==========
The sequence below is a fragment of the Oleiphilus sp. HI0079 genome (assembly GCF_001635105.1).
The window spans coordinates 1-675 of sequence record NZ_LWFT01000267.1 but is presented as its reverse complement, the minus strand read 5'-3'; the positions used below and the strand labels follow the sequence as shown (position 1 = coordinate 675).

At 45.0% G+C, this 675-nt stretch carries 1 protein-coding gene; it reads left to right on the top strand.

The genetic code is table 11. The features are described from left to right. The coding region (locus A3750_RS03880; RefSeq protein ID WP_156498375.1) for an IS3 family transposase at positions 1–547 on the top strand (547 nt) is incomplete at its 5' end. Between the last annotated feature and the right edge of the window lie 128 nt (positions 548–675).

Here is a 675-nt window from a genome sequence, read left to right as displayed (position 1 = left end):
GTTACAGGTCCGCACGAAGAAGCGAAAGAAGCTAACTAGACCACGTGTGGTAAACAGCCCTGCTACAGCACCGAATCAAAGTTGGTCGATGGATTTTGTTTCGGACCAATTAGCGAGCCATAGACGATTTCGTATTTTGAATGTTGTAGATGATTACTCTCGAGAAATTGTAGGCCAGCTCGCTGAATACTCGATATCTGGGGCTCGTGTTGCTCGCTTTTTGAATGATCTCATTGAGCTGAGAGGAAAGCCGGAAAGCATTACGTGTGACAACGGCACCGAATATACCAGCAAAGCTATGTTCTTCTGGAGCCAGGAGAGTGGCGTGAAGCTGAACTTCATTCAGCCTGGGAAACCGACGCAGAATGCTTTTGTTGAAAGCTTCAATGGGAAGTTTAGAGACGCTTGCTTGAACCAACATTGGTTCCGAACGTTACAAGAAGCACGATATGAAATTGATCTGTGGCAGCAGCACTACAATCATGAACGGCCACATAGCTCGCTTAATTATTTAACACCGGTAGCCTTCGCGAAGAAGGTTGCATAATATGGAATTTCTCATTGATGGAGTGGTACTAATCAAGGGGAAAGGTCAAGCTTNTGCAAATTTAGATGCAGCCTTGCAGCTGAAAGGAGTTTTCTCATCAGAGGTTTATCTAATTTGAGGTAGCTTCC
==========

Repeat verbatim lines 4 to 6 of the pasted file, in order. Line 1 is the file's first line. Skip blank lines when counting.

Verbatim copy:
The genetic code is table 11. The features are described from left to right. The coding region (locus A3750_RS03880; RefSeq protein ID WP_156498375.1) for an IS3 family transposase at positions 1–547 on the top strand (547 nt) is incomplete at its 5' end. Between the last annotated feature and the right edge of the window lie 128 nt (positions 548–675).

Here is a 675-nt window from a genome sequence, read left to right as displayed (position 1 = left end):
GTTACAGGTCCGCACGAAGAAGCGAAAGAAGCTAACTAGACCACGTGTGGTAAACAGCCCTGCTACAGCACCGAATCAAAGTTGGTCGATGGATTTTGTTTCGGACCAATTAGCGAGCCATAGACGATTTCGTATTTTGAATGTTGTAGATGATTACTCTCGAGAAATTGTAGGCCAGCTCGCTGAATACTCGATATCTGGGGCTCGTGTTGCTCGCTTTTTGAATGATCTCATTGAGCTGAGAGGAAAGCCGGAAAGCATTACGTGTGACAACGGCACCGAATATACCAGCAAAGCTATGTTCTTCTGGAGCCAGGAGAGTGGCGTGAAGCTGAACTTCATTCAGCCTGGGAAACCGACGCAGAATGCTTTTGTTGAAAGCTTCAATGGGAAGTTTAGAGACGCTTGCTTGAACCAACATTGGTTCCGAACGTTACAAGAAGCACGATATGAAATTGATCTGTGGCAGCAGCACTACAATCATGAACGGCCACATAGCTCGCTTAATTATTTAACACCGGTAGCCTTCGCGAAGAAGGTTGCATAATATGGAATTTCTCATTGATGGAGTGGTACTAATCAAGGGGAAAGGTCAAGCTTNTGCAAATTTAGATGCAGCCTTGCAGCTGAAAGGAGTTTTCTCATCAGAGGTTTATCTAATTTGAGGTAGCTTCC